When shoppers are scouring the malls or the Web searching for the perfect gift for mom for Mother's Day, their purchasing decisions are often very emotionally driven. But advertisers and retailers often fail to tap into this crucial aspect of marketing for Mother's Day, instead treating it like any other run-of-the-mill holiday.
"An awful lot of Mother's Day advertising is too much 'Your Holiday Here'-type advertising," says Atlanta-based copywriter and marketing strategist Linda Morse. Retailers merely drop "Mother's Day" into ads that would normally say, for example, "Christmas" or "Halloween." Many ads simply remind shoppers that "Mother's Day is May 8." No appeal to the emotions; just the facts.
The reason advertisers often fail to strike an emotional chord with Mother's Day ads, Morse believes, is because it can be difficult to pull off. "Instead they will just sell the mall: 'Don't forget it's Mother's Day, and all the stores at the mall are open with wonderful gifts for your mom.'"
But from the consumer's standpoint, Morse says, many people think, "What could I possibly do that would begin to thank her?" This leaves customers feeling that their choice of Mother's Day gift is inadequate.
Mother's Day Is Big Business
Consumers were expected to spend $16.3 billion on Mother's Day in 2011, with the average expenditure projected at $140.73 on gifts, up from $126.90 last year, according to the National Retail Federation (NRF). Of the 83.1 percent of consumers celebrating Mother's Day in 2011, most will shop for their mom (59.9%), while others will buy gifts for their wife (19.6%), daughter (9.6%), grandmother (8.0%), sister (8.4%), friend (7.3%) or godmother (1.8%).
What kinds of gifts do customers buy? Jewelry accounted for a total of $3 billion in 2011. The number of people buying electronics (13.3%) rose 48 percent from 2010 (9.0%) - and they're spending more, too. Those buying electronics spent $94.91 on smartphones, cameras and even tablet devices, up 8 percent from $87.70 in 2010.
Shopping for Number One
Most people, says Atlanta-based psychologist Mary Gresham, "select one primary attachment figure in the first year of life, and that is the person to whom they make their deepest bond." In our culture, she explains, that figure is typically the mother. "So even though dads are important, the attachment figure is the one you want to go to when you're sick, when you feel threatened or upset." And often, she adds, mothers are the ones we behave the most badly toward when in our adolescence.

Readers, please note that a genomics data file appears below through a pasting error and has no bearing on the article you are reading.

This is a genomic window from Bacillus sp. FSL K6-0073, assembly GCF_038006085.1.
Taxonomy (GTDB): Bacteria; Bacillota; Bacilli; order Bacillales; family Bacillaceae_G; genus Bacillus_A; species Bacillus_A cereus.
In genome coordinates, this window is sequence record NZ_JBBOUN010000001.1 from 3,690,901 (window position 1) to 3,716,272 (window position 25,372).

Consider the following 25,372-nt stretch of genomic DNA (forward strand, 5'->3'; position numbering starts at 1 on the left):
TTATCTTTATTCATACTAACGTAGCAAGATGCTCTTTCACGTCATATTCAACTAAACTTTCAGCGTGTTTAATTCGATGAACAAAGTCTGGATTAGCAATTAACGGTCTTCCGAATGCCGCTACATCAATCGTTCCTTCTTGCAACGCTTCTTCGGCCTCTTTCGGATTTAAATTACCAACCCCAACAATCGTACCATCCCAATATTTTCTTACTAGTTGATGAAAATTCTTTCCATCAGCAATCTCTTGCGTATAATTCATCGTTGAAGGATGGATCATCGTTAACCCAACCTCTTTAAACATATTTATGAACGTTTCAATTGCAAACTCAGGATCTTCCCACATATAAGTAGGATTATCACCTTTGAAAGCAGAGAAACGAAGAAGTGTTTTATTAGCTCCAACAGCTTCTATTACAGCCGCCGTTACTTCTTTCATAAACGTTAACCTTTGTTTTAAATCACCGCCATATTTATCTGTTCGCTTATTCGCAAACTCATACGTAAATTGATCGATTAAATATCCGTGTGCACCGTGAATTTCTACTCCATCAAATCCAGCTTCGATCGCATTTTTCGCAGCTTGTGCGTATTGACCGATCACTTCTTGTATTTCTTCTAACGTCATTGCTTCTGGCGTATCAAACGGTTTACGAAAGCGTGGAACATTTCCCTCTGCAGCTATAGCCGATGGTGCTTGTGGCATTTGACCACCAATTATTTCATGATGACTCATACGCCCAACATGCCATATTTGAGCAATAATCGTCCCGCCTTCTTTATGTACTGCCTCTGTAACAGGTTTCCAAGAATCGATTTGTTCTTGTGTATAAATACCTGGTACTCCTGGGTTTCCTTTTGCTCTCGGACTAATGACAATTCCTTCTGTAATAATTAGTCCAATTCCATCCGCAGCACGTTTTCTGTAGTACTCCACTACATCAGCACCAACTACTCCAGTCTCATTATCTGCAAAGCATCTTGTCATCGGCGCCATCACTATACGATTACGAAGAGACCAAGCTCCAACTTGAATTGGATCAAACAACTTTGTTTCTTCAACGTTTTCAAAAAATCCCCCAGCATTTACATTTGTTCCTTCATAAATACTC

Talk about powerful emotions: A strong early bond mixed liberally with guilt. How can advertisers tap into this?
Morse suggests ads and promotions that "remind people that it's not the size of the gift; it's about a heart-to-heart connection. Make the gift symbolic of the connection between you and your mom."
Morse suggests some ad copy that would tap into the emotional connection. Imagine a retailer was having a big Mother's Day sale and used signage that read "Who taught you to save in the first place?" This theme could be carried throughout the store so that, in perfumes, the signs would read "Why do you think her fragrance is still with you 30 years later?" Or in soaps and lotions: "Remember who taught you what cleanliness was closest to?"
When it comes to Mother's Day, Morse advises, advertisers should give consumers permission to be sentimental. "If ever you were going to be mushy with your mom, today is the day."
Multi award-winning Carol Carter has been a business journalist since 1978, when she was among the founding staff of Atlanta Business Chronicle, for which she served as editor, managing editor, reporter, and columnist. She covered retail news for the Chronicle for five years, wrote a column about retail stores for Southline newspaper in Atlanta, and was the consumer reporter for NBC-affiliate WXIA-TV's Noonday show.